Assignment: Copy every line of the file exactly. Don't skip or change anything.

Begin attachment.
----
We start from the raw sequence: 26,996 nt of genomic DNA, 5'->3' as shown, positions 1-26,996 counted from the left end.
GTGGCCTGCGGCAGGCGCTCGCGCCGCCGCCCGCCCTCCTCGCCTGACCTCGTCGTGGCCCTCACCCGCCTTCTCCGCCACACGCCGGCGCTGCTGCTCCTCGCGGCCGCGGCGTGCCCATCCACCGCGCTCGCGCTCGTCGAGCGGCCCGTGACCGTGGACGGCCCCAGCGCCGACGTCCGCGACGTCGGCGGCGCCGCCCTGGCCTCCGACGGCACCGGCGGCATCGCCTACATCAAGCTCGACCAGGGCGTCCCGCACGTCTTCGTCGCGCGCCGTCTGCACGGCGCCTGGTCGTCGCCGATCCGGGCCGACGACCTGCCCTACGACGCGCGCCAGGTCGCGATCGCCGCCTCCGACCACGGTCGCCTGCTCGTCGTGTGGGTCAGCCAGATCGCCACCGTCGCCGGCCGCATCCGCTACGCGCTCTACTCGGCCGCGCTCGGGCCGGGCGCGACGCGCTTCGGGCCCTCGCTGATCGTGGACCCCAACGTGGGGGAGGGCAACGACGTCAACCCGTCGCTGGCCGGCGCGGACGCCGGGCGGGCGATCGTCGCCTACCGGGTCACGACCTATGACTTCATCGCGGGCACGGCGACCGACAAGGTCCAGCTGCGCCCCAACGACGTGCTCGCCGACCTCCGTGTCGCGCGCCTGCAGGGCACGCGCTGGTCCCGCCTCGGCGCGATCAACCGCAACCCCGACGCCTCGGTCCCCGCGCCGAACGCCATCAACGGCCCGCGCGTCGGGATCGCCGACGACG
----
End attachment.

We start from the raw sequence: 26,996 nt of genomic DNA, 5'->3' as shown, positions 1-26,996 counted from the left end.
GTGGCCTGCGGCAGGCGCTCGCGCCGCCGCCCGCCCTCCTCGCCTGACCTCGTCGTGGCCCTCACCCGCCTTCTCCGCCACACGCCGGCGCTGCTGCTCCTCGCGGCCGCGGCGTGCCCATCCACCGCGCTCGCGCTCGTCGAGCGGCCCGTGACCGTGGACGGCCCCAGCGCCGACGTCCGCGACGTCGGCGGCGCCGCCCTGGCCTCCGACGGCACCGGCGGCATCGCCTACATCAAGCTCGACCAGGGCGTCCCGCACGTCTTCGTCGCGCGCCGTCTGCACGGCGCCTGGTCGTCGCCGATCCGGGCCGACGACCTGCCCTACGACGCGCGCCAGGTCGCGATCGCCGCCTCCGACCACGGTCGCCTGCTCGTCGTGTGGGTCAGCCAGATCGCCACCGTCGCCGGCCGCATCCGCTACGCGCTCTACTCGGCCGCGCTCGGGCCGGGCGCGACGCGCTTCGGGCCCTCGCTGATCGTGGACCCCAACGTGGGGGAGGGCAACGACGTCAACCCGTCGCTGGCCGGCGCGGACGCCGGGCGGGCGATCGTCGCCTACCGGGTCACGACCTATGACTTCATCGCGGGCACGGCGACCGACAAGGTCCAGCTGCGCCCCAACGACGTGCTCGCCGACCTCCGTGTCGCGCGCCTGCAGGGCACGCGCTGGTCCCGCCTCGGCGCGATCAACCGCAACCCCGACGCCTCGGTCCCCGCGCCGAACGCCATCAACGGCCCGCGCGTCGGGATCGCCGACGACG